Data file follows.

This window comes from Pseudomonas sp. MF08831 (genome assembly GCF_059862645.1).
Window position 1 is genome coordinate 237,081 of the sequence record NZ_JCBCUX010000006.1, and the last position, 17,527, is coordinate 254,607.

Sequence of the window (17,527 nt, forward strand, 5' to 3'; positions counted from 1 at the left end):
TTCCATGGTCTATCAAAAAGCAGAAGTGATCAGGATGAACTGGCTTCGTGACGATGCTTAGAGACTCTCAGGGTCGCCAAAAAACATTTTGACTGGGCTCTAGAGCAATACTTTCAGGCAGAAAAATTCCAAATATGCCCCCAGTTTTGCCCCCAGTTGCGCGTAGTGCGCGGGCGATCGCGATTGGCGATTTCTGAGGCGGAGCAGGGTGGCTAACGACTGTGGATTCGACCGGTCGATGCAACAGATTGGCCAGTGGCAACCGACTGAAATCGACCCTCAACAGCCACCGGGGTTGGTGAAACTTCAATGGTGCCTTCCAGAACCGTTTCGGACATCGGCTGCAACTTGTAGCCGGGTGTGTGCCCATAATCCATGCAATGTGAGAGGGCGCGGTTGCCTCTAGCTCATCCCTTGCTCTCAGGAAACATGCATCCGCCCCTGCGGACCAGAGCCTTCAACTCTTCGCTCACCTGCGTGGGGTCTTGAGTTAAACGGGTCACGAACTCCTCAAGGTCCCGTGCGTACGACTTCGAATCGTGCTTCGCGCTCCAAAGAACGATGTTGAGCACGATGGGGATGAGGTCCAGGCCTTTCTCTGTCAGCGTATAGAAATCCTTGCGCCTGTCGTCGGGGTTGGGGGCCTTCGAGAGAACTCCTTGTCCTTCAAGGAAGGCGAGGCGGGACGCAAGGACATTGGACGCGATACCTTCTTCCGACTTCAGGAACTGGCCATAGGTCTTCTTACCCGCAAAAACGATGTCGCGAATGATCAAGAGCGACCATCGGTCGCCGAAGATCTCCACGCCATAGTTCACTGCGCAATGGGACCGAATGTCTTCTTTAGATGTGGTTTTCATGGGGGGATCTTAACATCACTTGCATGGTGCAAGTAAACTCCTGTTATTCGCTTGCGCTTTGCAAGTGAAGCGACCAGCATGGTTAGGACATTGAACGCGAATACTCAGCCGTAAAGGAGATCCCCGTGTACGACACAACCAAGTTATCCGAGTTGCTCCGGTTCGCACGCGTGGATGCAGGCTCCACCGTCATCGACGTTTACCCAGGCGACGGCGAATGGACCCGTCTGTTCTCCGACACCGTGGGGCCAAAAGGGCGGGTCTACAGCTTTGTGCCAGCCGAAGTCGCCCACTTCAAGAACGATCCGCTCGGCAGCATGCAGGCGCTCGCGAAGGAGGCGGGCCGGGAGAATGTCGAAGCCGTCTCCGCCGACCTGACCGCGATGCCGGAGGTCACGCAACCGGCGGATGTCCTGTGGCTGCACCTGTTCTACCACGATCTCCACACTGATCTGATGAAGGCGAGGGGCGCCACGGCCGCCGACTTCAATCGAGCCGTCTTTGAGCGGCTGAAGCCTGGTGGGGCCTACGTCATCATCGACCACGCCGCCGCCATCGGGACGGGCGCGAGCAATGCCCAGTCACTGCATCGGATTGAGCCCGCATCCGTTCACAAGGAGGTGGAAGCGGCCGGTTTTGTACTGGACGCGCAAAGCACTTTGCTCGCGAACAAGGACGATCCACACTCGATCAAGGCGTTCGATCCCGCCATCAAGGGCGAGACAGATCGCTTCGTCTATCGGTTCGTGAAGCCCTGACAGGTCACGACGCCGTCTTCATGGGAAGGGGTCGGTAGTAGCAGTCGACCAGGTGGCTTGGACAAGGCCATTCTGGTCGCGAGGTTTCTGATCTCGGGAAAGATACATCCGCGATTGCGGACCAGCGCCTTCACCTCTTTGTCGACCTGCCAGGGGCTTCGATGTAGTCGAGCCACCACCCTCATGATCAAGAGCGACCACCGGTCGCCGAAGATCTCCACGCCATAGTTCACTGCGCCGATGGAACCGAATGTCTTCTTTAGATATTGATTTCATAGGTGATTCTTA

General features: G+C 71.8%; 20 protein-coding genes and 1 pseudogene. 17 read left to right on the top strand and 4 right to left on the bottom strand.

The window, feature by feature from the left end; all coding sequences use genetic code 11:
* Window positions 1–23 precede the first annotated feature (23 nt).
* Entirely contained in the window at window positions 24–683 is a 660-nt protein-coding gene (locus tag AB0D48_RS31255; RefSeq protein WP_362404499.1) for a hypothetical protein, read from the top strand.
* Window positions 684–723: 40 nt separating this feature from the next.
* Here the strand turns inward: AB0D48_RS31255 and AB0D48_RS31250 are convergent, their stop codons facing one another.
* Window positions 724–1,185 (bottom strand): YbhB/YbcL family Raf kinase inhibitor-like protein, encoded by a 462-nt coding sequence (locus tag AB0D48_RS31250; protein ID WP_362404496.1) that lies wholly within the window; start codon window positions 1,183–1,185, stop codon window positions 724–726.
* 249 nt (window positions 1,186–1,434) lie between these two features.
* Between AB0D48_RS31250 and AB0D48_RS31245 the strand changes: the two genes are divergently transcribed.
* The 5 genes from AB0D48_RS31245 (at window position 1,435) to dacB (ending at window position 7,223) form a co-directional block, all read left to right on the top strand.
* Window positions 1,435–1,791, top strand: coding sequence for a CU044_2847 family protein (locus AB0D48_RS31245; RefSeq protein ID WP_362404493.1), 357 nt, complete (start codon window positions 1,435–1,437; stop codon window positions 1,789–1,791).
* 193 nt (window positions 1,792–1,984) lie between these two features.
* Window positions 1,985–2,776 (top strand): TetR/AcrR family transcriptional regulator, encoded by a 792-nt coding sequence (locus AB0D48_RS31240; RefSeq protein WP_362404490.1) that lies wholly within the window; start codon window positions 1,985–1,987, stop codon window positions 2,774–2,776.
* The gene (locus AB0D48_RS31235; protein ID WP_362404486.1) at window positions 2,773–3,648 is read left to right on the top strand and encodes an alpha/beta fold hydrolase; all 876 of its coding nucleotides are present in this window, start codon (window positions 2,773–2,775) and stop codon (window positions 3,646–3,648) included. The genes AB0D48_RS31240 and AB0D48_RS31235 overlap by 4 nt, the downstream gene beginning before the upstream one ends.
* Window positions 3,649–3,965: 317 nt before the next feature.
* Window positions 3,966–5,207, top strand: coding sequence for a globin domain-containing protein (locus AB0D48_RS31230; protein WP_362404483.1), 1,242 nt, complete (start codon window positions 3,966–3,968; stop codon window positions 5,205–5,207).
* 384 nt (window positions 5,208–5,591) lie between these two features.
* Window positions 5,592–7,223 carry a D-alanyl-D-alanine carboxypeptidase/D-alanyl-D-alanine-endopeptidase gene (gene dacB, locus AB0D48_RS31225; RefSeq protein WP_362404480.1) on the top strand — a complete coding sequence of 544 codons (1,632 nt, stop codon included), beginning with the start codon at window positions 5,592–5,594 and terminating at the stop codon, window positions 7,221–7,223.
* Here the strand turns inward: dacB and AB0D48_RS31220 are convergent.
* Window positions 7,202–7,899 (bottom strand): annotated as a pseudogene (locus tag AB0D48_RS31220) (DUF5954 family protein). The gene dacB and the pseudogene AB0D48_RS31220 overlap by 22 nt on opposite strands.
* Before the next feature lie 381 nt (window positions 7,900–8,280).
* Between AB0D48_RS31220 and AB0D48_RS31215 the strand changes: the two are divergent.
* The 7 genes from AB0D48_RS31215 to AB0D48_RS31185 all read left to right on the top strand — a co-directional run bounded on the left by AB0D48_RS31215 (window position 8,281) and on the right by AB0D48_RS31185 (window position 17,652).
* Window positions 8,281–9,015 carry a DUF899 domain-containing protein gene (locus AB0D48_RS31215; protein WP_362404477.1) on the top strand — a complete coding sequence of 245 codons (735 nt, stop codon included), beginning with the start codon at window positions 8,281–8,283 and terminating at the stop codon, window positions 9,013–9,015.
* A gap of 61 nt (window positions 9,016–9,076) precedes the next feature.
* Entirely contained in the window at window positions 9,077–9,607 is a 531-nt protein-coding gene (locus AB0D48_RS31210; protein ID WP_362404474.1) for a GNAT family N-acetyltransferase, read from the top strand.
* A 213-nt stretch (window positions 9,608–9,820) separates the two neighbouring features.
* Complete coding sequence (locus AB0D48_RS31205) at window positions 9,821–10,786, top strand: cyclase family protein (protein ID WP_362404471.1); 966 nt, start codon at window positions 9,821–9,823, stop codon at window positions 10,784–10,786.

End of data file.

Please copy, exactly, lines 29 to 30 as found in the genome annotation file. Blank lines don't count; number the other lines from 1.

* A gap of 61 nt (window positions 9,016–9,076) precedes the next feature.
* Entirely contained in the window at window positions 9,077–9,607 is a 531-nt protein-coding gene (locus AB0D48_RS31210; protein ID WP_362404474.1) for a GNAT family N-acetyltransferase, read from the top strand.